Preparing to testify before a House or Senate Committee can seem overwhelming, if you’ve never done it before. Even though there’s no one “right” way to testify, we’ve put together a handy list of hints that will help you organize your thoughts and focus your arguments so you can present as polished and professional when it’s your turn to speak about a proposed bill.
- State your name and the county you live in.
- State any relevant credentials you may have, including the number of years you’ve homeschooled; how many children have gone on to post-secondary opportunities (ex- college, military, vocational school, work); relevant degrees you may hold; or relevant work experience. NOTE: Keep this part to no more than 15-20 seconds.
- Begin by thanking the Delegates or Senators for their time.
- Name the bill you are testifying about and clearly state if you are speaking IN SUPPORT or AGAINST the bill.
- You have approximately 3 minutes to present your “facts” that support your argument for the bill.
- Personal stories that demonstrate a particular point are good, but don’t spend too much time talking about you or your children.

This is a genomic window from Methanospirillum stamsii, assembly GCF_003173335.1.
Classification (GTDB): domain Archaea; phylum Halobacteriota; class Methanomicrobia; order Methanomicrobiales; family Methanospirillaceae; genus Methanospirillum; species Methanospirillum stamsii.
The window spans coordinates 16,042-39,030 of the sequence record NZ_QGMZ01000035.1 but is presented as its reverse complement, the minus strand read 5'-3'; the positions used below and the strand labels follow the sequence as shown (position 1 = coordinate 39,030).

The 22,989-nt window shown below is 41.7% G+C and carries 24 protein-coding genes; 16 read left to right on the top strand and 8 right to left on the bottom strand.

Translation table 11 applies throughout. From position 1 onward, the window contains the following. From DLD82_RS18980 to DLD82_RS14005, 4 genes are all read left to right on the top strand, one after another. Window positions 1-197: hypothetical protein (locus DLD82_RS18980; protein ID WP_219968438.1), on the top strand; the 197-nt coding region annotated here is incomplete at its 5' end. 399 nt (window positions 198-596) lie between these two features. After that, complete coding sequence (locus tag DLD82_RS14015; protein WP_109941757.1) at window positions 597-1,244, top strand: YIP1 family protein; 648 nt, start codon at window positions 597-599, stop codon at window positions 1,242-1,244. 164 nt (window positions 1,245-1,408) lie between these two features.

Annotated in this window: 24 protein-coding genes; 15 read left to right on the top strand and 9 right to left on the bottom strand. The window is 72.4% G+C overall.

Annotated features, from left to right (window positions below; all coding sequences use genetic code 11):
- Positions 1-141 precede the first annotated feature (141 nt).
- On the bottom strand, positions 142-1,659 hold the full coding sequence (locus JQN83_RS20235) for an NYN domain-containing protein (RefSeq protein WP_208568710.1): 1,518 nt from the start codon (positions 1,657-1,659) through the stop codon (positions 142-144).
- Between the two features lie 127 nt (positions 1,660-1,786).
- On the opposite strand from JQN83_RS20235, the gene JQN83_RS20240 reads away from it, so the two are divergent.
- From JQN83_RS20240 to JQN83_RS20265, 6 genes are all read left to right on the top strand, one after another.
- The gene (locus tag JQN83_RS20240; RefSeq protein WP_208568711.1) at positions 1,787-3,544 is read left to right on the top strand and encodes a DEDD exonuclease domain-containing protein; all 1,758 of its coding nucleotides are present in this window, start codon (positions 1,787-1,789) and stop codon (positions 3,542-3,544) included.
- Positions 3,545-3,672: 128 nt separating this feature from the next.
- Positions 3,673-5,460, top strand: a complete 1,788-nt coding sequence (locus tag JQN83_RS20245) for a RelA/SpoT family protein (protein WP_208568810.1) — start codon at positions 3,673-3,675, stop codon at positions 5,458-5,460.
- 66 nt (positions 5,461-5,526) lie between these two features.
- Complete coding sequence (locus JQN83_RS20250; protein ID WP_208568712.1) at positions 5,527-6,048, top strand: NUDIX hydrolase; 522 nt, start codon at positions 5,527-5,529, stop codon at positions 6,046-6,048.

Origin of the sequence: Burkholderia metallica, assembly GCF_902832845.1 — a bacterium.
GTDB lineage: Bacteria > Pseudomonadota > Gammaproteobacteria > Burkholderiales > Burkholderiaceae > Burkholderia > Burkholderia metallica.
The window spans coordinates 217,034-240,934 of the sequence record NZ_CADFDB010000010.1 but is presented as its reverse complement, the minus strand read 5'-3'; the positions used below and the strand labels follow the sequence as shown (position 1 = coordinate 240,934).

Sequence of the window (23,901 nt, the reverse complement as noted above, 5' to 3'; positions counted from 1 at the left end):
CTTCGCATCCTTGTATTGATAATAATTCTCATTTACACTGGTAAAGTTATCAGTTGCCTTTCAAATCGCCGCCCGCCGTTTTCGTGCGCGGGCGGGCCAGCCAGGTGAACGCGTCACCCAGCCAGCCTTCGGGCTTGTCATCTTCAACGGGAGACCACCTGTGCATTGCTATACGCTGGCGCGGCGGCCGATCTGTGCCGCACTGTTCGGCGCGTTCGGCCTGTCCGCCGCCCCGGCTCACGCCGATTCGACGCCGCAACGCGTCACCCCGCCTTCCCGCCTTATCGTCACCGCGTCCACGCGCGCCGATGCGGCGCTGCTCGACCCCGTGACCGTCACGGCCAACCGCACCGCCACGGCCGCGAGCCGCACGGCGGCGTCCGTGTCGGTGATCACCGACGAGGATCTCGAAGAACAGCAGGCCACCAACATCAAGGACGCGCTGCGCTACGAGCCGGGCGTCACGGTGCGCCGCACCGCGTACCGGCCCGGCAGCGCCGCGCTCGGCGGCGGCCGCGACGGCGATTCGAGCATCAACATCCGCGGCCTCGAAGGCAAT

- If you do share personal anecdotes, focus on your own (unless it is an immediate family member). Telling someone else’s story without their permission is hearsay and doesn’t carry as much weight.
- Don’t make your story too emotional or of a victimized nature. Most education-related bills do not win support with these kinds of tactics.
- Focus your testimony on only one or two reasons why the bill is good or bad. Make the most of your three minutes by aiming for depth of argument, rather than trying to cover too many points.
- Present factual evidence. For example, if you are arguing a homeschool diploma is unnecessary as part of a college application process, prepare a sheet that lists links to relevant Maryland college admission requirements. If you quote a source, be sure to give proper credit.
- Refer to actual case law, if you know of any that relate to the bill. Be specific with your citation and prepare a written testimony list that can be shared with each committee member.
- Refer to other state laws or regulations, if you know of any that relate to the bill. Be specific with your citation and prepare a written testimony list that can be shared with each committee member.
- After you identify your points for why the bill is needed or not needed, summarize your argument with the positive or negative effect associated with the bill, should it pass.
- If appropriate, offer an alternative idea that the committee could consider in lieu of the bill.
- If appropriate, offer an amendment to the bill that would strengthen it.
- Thank the committee members for the time and willingness to listen to your testimony.
NOTE: If you bring written testimony for the Committee to look at, check to see how many copies you must have – and be certain to provide it to the Committee’s staff before the hearing begins.
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Last modified on September 13, 2019